When I went to Oxford, the student press had already read my article. I received little notes, upon my arrival, saying, “You’ll join the magazine and you’ll be the film critic, won’t you?” Of course I did and out of the course of four years I built up a big body of work in films. In fact almost one year later, I interviewed Robert Redford for the London Evening Standard: Redford was in town with All the President’s Men. He only agreed to speak to student journalists so the Evening Standard very cleverly got me into it. I did 800 words as requested and an hour later there was an urgent message, “We want another 200 words.” It made a great sensation in London. All the journalists were furious, even though later I actually met some of them and we became friends.
So then gradually I had a body of more articles, including proper professional magazines. In the summer after my first year The Spectator had me write from the Berlin festival. That was its last year in the summer before it changed to February. The following summer with another of these Inter-rail tickets I went to the San Sebastian festival – along with Elizabeth Taylor, Robert Burton, and Sophia Loren – to write for The Spectator.
At the end of my four years, when I finally finished my examinations, there was a telegram from the Sunday Times offering me the job of critic for two weeks while the critic went off on his holiday. So I started off on the Sunday Times and I’ve been working my way down. Then I diverged to the BBC, because at San Sebastian the previous year – that was the year of The Great Gatsby – I had sent something on cassette to London BBC and between the Sunday Times coming out with their article and this interview on the BBC, each thought the other had discovered me. I couldn’t have been more pleased.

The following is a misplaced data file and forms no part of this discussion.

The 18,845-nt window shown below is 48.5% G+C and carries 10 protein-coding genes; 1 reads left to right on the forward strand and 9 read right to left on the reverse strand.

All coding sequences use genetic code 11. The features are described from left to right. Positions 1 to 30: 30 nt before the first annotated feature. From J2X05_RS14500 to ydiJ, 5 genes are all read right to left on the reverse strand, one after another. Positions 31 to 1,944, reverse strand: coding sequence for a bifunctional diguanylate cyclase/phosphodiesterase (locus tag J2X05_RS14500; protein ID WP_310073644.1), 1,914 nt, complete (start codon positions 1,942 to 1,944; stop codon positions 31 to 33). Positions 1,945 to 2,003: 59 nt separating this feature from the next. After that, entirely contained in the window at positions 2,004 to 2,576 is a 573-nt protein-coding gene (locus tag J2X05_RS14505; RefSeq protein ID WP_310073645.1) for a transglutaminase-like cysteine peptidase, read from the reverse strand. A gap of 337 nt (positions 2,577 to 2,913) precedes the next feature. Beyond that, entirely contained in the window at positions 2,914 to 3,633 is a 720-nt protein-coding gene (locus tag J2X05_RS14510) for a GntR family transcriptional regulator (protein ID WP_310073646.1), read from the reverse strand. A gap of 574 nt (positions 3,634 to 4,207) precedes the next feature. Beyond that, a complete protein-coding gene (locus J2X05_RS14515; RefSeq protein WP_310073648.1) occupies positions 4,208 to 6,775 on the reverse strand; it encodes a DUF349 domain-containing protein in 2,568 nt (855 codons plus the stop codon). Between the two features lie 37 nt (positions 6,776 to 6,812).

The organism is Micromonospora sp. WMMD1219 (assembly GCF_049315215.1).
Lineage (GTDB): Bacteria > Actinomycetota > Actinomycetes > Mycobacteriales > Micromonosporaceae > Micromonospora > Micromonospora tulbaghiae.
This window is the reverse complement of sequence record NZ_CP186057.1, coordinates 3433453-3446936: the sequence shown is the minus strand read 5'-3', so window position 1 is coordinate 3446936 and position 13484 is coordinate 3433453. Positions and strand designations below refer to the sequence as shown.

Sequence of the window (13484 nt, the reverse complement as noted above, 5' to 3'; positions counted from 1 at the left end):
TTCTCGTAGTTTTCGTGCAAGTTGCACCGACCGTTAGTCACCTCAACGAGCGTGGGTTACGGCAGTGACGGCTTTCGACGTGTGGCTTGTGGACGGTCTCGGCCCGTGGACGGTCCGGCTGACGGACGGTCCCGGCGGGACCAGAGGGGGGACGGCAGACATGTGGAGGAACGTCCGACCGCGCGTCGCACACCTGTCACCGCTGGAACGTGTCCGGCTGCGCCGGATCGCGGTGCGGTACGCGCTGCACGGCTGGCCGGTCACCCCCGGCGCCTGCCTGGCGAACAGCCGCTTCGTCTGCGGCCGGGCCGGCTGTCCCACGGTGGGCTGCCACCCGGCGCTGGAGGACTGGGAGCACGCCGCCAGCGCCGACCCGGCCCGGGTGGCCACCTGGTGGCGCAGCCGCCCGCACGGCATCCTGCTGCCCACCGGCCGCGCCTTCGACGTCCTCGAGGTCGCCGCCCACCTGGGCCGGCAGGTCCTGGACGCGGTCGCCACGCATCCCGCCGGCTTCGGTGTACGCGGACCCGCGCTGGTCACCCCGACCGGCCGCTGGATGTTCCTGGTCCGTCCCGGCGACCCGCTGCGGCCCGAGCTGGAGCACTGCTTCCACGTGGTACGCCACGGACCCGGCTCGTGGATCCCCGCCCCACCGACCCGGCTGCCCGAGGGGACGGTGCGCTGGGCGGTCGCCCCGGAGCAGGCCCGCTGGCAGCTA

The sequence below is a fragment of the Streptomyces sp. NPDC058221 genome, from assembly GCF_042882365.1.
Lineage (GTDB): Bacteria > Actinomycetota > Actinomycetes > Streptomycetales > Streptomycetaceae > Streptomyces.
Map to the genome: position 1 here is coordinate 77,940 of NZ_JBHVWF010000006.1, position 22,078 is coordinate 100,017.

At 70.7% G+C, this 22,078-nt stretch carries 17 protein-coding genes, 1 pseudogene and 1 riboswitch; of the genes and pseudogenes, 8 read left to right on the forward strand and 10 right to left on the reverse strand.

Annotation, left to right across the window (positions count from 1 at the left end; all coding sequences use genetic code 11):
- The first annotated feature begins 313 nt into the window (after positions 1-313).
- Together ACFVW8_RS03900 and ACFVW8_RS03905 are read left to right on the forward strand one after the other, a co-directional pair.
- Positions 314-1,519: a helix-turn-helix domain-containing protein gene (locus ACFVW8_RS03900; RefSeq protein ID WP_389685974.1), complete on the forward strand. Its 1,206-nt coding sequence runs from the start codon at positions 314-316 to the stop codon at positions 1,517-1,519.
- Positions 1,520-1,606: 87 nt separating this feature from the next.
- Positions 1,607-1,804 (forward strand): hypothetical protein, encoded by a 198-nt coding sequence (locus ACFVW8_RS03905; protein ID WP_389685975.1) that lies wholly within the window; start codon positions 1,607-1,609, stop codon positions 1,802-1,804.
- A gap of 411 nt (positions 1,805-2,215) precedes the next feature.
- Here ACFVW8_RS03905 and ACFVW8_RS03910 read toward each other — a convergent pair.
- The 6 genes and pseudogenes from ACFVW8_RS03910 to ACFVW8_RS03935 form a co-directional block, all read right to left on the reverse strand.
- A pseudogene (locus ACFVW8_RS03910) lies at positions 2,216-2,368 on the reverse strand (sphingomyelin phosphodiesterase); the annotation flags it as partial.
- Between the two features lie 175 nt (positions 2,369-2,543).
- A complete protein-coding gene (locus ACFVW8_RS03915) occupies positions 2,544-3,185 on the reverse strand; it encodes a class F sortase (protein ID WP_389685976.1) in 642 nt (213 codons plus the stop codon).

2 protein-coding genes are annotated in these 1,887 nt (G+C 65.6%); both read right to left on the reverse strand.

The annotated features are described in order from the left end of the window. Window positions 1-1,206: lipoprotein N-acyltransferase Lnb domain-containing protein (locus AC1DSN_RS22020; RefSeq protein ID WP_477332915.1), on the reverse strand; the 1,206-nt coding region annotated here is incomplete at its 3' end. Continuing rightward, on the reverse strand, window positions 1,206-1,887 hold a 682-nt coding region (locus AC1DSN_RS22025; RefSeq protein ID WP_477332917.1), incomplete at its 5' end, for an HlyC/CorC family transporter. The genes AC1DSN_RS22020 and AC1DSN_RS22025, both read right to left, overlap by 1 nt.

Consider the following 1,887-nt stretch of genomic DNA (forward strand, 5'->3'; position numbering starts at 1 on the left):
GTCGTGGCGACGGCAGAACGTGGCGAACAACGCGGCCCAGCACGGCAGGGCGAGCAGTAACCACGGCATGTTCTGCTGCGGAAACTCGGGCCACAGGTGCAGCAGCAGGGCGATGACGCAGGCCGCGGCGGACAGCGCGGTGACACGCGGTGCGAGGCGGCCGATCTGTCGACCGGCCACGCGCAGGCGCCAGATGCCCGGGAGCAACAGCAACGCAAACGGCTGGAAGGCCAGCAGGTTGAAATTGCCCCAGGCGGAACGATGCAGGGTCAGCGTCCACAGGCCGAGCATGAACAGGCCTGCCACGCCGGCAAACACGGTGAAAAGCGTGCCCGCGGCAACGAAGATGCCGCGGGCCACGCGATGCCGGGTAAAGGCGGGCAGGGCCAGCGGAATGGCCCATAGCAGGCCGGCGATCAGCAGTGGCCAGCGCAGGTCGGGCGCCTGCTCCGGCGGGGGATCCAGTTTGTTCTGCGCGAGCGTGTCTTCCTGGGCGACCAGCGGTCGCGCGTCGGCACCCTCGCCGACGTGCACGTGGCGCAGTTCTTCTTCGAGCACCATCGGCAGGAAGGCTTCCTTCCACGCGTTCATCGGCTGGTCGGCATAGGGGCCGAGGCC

I’ve always done print and radio, one thing or the other. I started by calling myself independent and now it’s freelance; everyone is freelance. Eventually I did a regular program for the BBC. For eight years I was the weekly film critic on an arts program and I would go to a festival, set up a studio and do a direct line. After a program at the Edinburgh arts festival, I started being approached at film festivals to be on juries and that is what I do now.
K: What was your entrée to Hamburg?
B: It was a telephone call.
K: Who knew about you?
B: Oh, Albert (Wiederspiel, Hamburg festival director). As you know, this festival used to exist without any kind of profile. Albert has had a big career inside the industry in Germany, including at 20th Century Fox and the Berlin film festival. He was bringing the talent and I was writing reviews about his talent, so I’ve known him vaguely for years, not in any way personally, but I’ve always known him and he was always a good person. Hamburg couldn’t have chosen a better person to do this festival. He completely turned it around. The Hyatt Talk Show at the Kammertheater was a brand new idea – nobody had ever done one, to be honest, at any festival in the world in this serious way, to have a proper place every night, certainly not in Germany. To do it in English, I thought, was a big bold step. I thought it went very well last year.
K: It’s doing very year this year, too. What is this international film critics’ organization called FIPRESCI?